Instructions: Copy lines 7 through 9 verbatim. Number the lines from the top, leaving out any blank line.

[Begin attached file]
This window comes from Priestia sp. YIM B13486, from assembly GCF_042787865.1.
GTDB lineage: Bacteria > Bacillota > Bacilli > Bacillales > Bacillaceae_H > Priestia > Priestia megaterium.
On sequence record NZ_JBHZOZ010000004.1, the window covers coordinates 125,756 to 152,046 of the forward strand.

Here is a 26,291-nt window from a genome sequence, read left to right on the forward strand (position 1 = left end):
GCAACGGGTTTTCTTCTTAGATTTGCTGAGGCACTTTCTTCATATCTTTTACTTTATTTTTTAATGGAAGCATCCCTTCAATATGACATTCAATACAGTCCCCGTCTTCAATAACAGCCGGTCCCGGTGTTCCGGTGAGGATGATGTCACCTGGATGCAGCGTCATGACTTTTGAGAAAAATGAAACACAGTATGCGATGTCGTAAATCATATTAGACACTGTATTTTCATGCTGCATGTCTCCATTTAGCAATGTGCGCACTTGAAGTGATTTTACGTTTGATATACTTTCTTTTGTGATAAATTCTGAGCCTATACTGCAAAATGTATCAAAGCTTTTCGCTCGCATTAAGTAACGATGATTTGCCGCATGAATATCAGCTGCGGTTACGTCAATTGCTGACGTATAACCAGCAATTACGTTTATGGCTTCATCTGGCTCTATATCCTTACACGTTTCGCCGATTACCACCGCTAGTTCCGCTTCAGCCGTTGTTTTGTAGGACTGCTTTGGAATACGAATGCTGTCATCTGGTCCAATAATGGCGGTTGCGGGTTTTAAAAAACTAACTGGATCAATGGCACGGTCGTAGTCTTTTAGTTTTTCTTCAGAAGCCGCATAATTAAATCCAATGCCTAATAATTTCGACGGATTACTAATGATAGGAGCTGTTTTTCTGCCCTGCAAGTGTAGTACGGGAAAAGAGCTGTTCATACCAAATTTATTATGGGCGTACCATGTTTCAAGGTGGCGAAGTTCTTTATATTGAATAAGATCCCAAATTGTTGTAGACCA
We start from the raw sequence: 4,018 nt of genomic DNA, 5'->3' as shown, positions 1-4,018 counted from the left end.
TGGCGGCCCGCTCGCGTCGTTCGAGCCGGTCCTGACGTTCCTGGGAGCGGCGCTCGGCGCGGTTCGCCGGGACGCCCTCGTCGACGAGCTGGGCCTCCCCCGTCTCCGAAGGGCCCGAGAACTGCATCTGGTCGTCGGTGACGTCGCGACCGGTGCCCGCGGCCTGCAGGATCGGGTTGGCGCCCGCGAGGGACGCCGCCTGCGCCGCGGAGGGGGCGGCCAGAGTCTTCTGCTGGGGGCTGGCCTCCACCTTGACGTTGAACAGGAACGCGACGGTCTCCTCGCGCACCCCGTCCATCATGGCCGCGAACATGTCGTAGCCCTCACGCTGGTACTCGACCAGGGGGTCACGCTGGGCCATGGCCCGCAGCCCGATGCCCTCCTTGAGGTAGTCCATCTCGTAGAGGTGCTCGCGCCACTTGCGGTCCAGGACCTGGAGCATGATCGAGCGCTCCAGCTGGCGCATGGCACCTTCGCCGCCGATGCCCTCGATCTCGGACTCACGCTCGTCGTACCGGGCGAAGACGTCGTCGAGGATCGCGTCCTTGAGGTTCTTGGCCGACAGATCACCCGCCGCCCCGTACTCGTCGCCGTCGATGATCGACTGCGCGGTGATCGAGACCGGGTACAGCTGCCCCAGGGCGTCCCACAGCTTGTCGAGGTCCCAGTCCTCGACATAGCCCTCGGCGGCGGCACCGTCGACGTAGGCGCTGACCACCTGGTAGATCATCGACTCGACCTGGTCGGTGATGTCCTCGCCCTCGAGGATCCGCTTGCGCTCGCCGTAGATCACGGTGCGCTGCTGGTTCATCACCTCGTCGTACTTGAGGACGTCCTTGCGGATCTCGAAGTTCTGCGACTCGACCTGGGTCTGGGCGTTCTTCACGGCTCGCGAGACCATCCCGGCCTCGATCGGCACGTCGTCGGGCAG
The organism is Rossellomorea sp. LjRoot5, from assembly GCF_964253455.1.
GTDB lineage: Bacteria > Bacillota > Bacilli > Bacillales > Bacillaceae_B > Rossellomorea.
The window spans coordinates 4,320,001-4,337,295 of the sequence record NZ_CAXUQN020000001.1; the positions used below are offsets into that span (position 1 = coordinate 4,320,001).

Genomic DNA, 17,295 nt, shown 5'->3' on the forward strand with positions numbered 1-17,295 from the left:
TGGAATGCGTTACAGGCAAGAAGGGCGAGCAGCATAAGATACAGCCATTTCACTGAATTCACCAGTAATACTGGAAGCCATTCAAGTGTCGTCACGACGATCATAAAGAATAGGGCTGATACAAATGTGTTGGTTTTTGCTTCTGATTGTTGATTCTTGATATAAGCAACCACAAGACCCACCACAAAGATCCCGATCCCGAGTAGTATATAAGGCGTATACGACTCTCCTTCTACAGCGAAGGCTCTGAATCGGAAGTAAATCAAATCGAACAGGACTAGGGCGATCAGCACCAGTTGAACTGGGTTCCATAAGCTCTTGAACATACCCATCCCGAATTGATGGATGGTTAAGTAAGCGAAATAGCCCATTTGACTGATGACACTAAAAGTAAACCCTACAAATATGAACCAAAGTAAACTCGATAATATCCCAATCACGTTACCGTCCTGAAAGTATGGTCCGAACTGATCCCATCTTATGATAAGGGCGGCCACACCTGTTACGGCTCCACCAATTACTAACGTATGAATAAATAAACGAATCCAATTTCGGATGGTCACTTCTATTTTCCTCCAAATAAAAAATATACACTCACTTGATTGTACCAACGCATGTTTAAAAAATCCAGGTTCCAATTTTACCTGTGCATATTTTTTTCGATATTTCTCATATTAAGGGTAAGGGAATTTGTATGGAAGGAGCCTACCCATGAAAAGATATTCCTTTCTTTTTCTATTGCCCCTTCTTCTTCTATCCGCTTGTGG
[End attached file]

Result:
TGGCGGCCCGCTCGCGTCGTTCGAGCCGGTCCTGACGTTCCTGGGAGCGGCGCTCGGCGCGGTTCGCCGGGACGCCCTCGTCGACGAGCTGGGCCTCCCCCGTCTCCGAAGGGCCCGAGAACTGCATCTGGTCGTCGGTGACGTCGCGACCGGTGCCCGCGGCCTGCAGGATCGGGTTGGCGCCCGCGAGGGACGCCGCCTGCGCCGCGGAGGGGGCGGCCAGAGTCTTCTGCTGGGGGCTGGCCTCCACCTTGACGTTGAACAGGAACGCGACGGTCTCCTCGCGCACCCCGTCCATCATGGCCGCGAACATGTCGTAGCCCTCACGCTGGTACTCGACCAGGGGGTCACGCTGGGCCATGGCCCGCAGCCCGATGCCCTCCTTGAGGTAGTCCATCTCGTAGAGGTGCTCGCGCCACTTGCGGTCCAGGACCTGGAGCATGATCGAGCGCTCCAGCTGGCGCATGGCACCTTCGCCGCCGATGCCCTCGATCTCGGACTCACGCTCGTCGTACCGGGCGAAGACGTCGTCGAGGATCGCGTCCTTGAGGTTCTTGGCCGACAGATCACCCGCCGCCCCGTACTCGTCGCCGTCGATGATCGACTGCGCGGTGATCGAGACCGGGTACAGCTGCCCCAGGGCGTCCCACAGCTTGTCGAGGTCCCAGTCCTCGACATAGCCCTCGGCGGCGGCACCGTCGACGTAGGCGCTGACCACCTGGTAGATCATCGACTCGACCTGGTCGGTGATGTCCTCGCCCTCGAGGATCCGCTTGCGCTCGCCGTAGATCACGGTGCGCTGCTGGTTCATCACCTCGTCGTACTTGAGGACGTCCTTGCGGATCTCGAAGTTCTGCGACTCGACCTGGGTCTGGGCGTTCTTCACGGCTCGCGAGACCATCCCGGCCTCGATCGGCACGTCGTCGGGCAG
The organism is Rossellomorea sp. LjRoot5, from assembly GCF_964253455.1.
GTDB lineage: Bacteria > Bacillota > Bacilli > Bacillales > Bacillaceae_B > Rossellomorea.